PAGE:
After constantly adding money to mutual funds throughout the ‘90s investors redeemed a small portion of their equity mutual funds last year after experiencing almost three years of losses. Last July $51 billion exited equity funds. If this year’s equity returns continue to be negative, we would not be surprised to see a surge in mutual fund redemptions resulting in a significant market decline. Should this occur, we will have a major buying opportunity.
For many years, the notion of relative performance and relative returns held sway. Institutions that beat their benchmark indices were considered by their sponsors and consultants to be adding value. At the present time, fiduciaries can no longer be satisfied with good relative returns that nevertheless produce losses. Foundations, endowments, retirement funds, pension and profit sharing funds as well as individuals must confront their spending plans in the context of losses and forty-year record low interest rates. Strains are being experienced by many organizations and even individuals’ plans for retirement have been postponed. As a result, many are remaining in their jobs longer making it more difficult for new entrants into the labor market to find employment.
Another issue that must be addressed for 2003 which requires careful consideration with regard to its potential to destabilize the financial markets is the fiscal condition of government at all levels. The federal, state and local governments are now running substantial deficits because of the following: a weak economy has caused tax revenues to decline, state and local government pension assets have underperformed and employee health benefit costs keep rising. President Bush sent Congress a $2.23 trillion fiscal 2004 budget that seeks a major spending increase for the military and slashes billions of dollars in taxes. It does not count the costs of a possible war with Iraq. The federal budget projects a deficit of $307 billion in 2004, up from the expected $304 billion in the fiscal year now under way. The White House estimates the deficit will be 2.8% of GDP in the current year, which ends in September 2003, and 2.7% in 2004.
The U.S. combined federal, state and local budget deficits are in excess of $400 billion and our current account trade deficit is approaching $600 billion this year. For state and local governments to bring their costs in line with revenues they will have to reduce the number of employees that currently total approximately 18 million people. The U.S. economy has never run combined deficits of $1 trillion or 10% of GDP in one year. More so than in the past, the administration’s attempt to stimulate the economy will increase the trade deficit since increasing consumer spending will go to purchase foreign-made products particularly from China. We should expect the presence of such a high and growing trade deficit to result in a further depreciation of the dollar. We believe the U.S. and global economy must adjust to these large and unsustainable imbalances. The only question is how and when.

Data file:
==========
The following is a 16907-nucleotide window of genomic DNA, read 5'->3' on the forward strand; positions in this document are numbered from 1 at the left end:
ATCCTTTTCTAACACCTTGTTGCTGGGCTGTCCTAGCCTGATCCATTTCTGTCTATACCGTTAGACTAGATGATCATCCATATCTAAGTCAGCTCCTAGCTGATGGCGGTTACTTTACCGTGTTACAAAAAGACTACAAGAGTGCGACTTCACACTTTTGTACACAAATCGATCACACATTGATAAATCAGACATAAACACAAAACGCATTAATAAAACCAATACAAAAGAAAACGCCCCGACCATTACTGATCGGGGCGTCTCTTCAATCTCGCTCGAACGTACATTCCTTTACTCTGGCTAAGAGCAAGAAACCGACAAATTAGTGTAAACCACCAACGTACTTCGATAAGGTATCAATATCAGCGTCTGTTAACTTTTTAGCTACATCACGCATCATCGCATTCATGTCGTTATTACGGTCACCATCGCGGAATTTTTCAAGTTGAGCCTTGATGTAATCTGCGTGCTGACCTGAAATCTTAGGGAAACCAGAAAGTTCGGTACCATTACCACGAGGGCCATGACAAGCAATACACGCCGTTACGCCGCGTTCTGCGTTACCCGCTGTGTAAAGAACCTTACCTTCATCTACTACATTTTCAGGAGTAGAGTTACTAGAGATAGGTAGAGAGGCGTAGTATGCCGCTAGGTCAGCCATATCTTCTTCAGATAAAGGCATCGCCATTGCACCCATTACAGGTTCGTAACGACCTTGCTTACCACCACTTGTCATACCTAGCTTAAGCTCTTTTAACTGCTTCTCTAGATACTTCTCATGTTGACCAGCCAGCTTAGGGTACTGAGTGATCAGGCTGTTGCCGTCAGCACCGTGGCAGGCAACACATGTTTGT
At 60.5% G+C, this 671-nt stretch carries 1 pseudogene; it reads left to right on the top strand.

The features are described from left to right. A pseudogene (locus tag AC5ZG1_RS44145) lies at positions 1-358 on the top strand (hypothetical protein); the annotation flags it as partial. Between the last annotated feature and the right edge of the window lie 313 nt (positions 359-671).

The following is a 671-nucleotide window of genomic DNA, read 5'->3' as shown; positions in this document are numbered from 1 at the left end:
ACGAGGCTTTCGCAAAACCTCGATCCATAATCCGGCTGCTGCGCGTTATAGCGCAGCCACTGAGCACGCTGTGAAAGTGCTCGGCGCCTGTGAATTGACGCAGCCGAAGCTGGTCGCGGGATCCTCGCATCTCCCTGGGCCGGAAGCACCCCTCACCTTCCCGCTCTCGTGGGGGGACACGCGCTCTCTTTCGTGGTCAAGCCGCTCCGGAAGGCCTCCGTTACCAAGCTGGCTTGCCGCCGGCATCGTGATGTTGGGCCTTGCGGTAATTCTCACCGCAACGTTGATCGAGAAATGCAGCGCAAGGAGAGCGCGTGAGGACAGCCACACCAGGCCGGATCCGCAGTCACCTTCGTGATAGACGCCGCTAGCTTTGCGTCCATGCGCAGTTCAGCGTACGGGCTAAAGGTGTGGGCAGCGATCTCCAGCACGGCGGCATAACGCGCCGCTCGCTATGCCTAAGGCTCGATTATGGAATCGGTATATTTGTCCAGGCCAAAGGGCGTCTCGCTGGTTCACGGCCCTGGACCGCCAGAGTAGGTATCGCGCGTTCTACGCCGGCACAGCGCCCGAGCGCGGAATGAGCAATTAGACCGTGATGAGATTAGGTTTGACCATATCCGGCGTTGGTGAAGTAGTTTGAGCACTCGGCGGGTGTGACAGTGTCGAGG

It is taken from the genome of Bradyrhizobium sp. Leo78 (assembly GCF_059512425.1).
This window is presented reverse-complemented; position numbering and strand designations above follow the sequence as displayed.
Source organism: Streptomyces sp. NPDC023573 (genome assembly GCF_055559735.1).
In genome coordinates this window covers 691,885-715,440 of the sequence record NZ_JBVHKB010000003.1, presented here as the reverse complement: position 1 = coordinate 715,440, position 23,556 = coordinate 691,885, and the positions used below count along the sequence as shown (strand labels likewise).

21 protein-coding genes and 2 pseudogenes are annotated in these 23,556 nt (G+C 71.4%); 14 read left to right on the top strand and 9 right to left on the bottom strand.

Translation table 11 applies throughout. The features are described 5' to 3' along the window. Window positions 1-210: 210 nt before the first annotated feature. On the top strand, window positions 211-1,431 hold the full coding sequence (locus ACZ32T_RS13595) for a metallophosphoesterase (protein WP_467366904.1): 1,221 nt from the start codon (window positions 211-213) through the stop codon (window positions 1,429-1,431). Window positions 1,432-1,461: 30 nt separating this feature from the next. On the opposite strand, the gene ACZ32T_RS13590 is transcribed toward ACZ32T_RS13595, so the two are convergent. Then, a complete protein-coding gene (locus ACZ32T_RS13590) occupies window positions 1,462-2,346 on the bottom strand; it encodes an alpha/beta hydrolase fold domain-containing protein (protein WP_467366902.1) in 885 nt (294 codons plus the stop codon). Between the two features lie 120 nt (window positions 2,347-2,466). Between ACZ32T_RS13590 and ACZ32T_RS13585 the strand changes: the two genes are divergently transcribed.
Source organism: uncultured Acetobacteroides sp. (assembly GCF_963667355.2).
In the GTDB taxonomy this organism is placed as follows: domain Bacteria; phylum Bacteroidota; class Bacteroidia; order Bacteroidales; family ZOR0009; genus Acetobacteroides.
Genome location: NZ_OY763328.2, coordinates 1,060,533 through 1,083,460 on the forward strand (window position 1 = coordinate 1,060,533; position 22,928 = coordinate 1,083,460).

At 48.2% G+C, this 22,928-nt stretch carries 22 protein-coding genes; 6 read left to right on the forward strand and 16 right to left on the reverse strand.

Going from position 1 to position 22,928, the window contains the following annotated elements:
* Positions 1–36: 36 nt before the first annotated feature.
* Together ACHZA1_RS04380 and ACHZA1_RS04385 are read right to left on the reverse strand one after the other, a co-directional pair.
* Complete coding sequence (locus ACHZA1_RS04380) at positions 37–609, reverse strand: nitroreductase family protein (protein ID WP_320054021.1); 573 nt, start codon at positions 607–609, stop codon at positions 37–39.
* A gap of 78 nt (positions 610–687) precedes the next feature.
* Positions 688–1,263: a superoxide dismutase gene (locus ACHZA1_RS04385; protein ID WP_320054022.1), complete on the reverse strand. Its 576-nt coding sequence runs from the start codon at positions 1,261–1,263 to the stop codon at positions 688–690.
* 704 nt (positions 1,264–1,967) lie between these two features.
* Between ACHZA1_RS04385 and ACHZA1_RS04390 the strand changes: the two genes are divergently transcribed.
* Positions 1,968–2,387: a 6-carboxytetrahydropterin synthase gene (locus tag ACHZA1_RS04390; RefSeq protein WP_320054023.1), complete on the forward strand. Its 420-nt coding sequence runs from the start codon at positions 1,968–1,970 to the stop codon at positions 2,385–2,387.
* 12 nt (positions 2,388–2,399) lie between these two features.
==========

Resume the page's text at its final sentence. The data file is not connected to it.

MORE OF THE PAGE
Investment opportunities always exist no matter the outlook. The important question to ask is where will capital flow and how can one achieve positive returns in order to compound capital. Current inventories of U.S. crude oil supplies are at twenty-seven year lows and must be rebuilt to prevent possible supply dislocations, and as we said earlier the loss of Venezuelan oil production exacerbates supply shortfalls. In addition, increased natural gas demand and declines in drilling activity over the past two years have resulted in U.S. natural gas inventories now below the five-year average. Increased natural gas demand has been augmented by the cold weather. Our views are that higher energy prices are most probably going to exist for a longer period than many expect. At the same time equity valuations are discounting significantly lower oil and gas prices. Accordingly, we believe that investment in North American oil and gas producers at current depressed prices represent investment opportunity. Some of these companies are selling for as little as three times cash flow from operations and yielding over 4%.